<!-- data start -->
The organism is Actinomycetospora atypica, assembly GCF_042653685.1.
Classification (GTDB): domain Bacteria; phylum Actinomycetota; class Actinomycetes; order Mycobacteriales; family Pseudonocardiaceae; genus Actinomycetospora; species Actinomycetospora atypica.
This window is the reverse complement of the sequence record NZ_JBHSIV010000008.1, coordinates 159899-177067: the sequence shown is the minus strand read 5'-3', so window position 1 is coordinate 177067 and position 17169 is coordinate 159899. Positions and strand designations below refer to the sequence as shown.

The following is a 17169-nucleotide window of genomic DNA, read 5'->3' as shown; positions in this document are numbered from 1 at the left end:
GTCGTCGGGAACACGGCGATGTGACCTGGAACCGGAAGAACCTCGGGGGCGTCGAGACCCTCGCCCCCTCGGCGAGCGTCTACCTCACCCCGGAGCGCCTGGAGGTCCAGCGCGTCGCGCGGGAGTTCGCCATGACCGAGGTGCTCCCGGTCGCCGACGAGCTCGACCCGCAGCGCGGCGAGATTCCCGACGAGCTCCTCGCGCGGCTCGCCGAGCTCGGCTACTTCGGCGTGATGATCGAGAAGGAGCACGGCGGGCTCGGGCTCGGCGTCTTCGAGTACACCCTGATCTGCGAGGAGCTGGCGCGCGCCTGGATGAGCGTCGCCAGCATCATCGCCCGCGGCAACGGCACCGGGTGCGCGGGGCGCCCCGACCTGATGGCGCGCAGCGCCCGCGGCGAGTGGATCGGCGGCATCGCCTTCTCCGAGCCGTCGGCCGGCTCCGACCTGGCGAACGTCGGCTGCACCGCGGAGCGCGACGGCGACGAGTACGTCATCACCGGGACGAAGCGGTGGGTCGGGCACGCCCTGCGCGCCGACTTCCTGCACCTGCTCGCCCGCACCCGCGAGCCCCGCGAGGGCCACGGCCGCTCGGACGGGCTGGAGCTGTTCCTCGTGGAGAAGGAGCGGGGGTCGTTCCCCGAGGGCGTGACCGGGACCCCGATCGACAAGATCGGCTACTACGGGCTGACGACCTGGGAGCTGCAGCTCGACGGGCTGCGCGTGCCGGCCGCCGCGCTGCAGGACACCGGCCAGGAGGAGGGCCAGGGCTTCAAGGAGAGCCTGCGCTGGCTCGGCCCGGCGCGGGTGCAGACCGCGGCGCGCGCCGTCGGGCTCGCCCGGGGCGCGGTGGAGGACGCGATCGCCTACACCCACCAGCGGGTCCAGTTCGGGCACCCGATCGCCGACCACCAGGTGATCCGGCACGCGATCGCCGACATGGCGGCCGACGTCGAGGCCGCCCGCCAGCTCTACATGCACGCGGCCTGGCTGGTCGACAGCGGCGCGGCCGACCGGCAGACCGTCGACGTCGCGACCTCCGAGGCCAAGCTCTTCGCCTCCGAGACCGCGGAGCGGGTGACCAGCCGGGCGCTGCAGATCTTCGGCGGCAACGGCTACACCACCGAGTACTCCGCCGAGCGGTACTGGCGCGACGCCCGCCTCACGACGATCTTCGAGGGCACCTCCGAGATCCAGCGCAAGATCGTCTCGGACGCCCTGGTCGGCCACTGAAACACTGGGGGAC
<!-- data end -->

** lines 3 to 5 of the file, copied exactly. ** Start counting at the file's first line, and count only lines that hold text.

This window is the reverse complement of the sequence record NZ_JBHSIV010000008.1, coordinates 159899-177067: the sequence shown is the minus strand read 5'-3', so window position 1 is coordinate 177067 and position 17169 is coordinate 159899. Positions and strand designations below refer to the sequence as shown.

The following is a 17169-nucleotide window of genomic DNA, read 5'->3' as shown; positions in this document are numbered from 1 at the left end:
GTCGTCGGGAACACGGCGATGTGACCTGGAACCGGAAGAACCTCGGGGGCGTCGAGACCCTCGCCCCCTCGGCGAGCGTCTACCTCACCCCGGAGCGCCTGGAGGTCCAGCGCGTCGCGCGGGAGTTCGCCATGACCGAGGTGCTCCCGGTCGCCGACGAGCTCGACCCGCAGCGCGGCGAGATTCCCGACGAGCTCCTCGCGCGGCTCGCCGAGCTCGGCTACTTCGGCGTGATGATCGAGAAGGAGCACGGCGGGCTCGGGCTCGGCGTCTTCGAGTACACCCTGATCTGCGAGGAGCTGGCGCGCGCCTGGATGAGCGTCGCCAGCATCATCGCCCGCGGCAACGGCACCGGGTGCGCGGGGCGCCCCGACCTGATGGCGCGCAGCGCCCGCGGCGAGTGGATCGGCGGCATCGCCTTCTCCGAGCCGTCGGCCGGCTCCGACCTGGCGAACGTCGGCTGCACCGCGGAGCGCGACGGCGACGAGTACGTCATCACCGGGACGAAGCGGTGGGTCGGGCACGCCCTGCGCGCCGACTTCCTGCACCTGCTCGCCCGCACCCGCGAGCCCCGCGAGGGCCACGGCCGCTCGGACGGGCTGGAGCTGTTCCTCGTGGAGAAGGAGCGGGGGTCGTTCCCCGAGGGCGTGACCGGGACCCCGATCGACAAGATCGGCTACTACGGGCTGACGACCTGGGAGCTGCAGCTCGACGGGCTGCGCGTGCCGGCCGCCGCGCTGCAGGACACCGGCCAGGAGGAGGGCCAGGGCTTCAAGGAGAGCCTGCGCTGGCTCGGCCCGGCGCGGGTGCAGACCGCGGCGCGCGCCGTCGGGCTCGCCCGGGGCGCGGTGGAGGACGCGATCGCCTACACCCACCAGCGGGTCCAGTTCGGGCACCCGATCGCCGACCACCAGGTGATCCGGCACGCGATCGCCGACATGGCGGCCGACGTCGAGGCCGCCCGCCAGCTCTACATGCACGCGGCCTGGCTGGTCGACAGCGGCGCGGCCGACCGGCAGACCGTCGACGTCGCGACCTCCGAGGCCAAGCTCTTCGCCTCCGAGACCGCGGAGCGGGTGACCAGCCGGGCGCTGCAGATCTTCGGCGGCAACGGCTACACCACCGAGTACTCCGCCGAGCGGTACTGGCGCGACGCCCGCCTCACGACGATCTTCGAGGGCACCTCCGAGATCCAGCGCAAGATCGTCTCGGACGCCCTGGTCGGCCACTGAAACACTGGGGGAC